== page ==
Integrated cooling in automated tape libraries

Abstract

A system, according to one embodiment, includes: a first frame of an automated tape library, wherein an interior of the first frame includes one or more tape drives, an area for storing tape cartridges, and an accessor channel, and a first air conditioning unit coupled to the first frame. The first air conditioning unit is configured to cool the interior of the first frame. Moreover, one or more fans of the one or more tape drives are configured to generate air flow within the interior of the first frame. Other systems, computer-implemented methods, and computer program products are described in additional embodiments.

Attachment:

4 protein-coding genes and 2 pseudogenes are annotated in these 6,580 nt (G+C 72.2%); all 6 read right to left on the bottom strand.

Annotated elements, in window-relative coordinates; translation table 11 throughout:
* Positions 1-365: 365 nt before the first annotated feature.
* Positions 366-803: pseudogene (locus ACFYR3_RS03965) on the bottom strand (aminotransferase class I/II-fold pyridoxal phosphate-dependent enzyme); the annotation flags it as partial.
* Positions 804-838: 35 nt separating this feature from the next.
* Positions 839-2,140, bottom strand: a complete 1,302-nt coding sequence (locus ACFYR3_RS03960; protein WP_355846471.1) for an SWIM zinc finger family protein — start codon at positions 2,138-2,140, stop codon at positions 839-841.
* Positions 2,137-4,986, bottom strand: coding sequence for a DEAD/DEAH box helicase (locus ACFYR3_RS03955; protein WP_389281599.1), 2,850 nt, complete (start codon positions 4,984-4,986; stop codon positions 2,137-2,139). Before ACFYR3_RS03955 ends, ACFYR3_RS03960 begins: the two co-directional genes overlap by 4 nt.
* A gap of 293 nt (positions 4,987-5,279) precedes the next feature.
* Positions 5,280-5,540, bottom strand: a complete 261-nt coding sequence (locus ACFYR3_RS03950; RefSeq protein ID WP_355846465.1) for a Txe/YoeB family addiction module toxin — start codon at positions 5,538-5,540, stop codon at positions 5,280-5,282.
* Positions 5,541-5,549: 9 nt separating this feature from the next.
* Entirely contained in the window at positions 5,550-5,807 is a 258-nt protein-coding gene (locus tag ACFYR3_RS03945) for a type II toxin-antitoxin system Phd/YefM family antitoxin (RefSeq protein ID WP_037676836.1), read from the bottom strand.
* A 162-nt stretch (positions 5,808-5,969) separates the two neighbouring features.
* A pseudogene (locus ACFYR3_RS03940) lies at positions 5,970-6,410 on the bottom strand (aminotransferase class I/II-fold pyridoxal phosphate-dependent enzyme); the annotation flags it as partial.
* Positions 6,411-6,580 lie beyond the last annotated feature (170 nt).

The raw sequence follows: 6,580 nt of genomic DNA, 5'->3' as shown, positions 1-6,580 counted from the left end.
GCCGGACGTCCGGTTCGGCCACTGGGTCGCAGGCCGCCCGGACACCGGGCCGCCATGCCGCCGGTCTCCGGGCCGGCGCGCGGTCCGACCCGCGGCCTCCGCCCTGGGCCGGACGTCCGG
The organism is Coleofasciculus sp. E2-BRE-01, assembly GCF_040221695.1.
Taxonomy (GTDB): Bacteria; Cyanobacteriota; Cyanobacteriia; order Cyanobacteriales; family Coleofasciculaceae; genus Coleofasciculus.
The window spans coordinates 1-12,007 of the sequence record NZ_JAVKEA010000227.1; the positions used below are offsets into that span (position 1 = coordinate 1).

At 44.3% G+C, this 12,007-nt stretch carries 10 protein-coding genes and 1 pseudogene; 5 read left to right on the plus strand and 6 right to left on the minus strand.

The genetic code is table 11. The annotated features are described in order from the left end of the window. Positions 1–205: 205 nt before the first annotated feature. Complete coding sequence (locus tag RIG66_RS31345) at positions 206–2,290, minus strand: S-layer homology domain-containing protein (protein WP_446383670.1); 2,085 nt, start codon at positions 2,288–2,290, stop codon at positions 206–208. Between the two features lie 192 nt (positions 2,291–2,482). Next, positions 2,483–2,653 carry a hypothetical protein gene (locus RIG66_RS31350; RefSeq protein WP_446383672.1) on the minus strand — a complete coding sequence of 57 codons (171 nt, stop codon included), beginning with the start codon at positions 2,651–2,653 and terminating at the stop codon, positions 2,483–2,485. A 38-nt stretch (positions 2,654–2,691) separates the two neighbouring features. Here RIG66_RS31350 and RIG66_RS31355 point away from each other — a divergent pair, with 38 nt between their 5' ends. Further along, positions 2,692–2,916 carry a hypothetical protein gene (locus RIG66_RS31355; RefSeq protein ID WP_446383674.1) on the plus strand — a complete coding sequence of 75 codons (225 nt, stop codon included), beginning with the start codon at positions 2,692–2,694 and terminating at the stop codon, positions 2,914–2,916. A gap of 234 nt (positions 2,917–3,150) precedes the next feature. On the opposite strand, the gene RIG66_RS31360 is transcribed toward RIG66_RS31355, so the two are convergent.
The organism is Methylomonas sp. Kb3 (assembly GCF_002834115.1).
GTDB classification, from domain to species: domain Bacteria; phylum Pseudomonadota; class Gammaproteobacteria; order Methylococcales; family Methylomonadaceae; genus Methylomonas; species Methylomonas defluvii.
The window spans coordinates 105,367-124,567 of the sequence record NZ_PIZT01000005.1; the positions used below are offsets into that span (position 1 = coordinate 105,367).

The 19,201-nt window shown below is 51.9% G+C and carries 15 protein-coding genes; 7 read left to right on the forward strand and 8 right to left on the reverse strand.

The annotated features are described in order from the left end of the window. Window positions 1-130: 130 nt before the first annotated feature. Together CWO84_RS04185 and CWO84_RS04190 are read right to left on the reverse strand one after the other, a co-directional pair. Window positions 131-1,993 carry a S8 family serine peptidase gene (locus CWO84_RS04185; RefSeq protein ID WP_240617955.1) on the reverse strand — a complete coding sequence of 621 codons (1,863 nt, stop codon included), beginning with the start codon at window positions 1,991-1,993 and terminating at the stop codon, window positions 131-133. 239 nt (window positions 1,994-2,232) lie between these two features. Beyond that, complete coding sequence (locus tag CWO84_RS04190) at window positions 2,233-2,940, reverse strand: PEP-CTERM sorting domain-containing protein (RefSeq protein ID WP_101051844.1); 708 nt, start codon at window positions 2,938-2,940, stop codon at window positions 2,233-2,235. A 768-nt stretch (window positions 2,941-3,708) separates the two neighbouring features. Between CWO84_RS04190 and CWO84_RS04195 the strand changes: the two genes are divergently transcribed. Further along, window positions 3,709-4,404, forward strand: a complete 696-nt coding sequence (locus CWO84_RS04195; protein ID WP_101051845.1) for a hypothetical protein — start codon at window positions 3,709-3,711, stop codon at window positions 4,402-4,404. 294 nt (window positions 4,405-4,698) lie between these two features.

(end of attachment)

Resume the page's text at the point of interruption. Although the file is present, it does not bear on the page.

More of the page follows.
Claims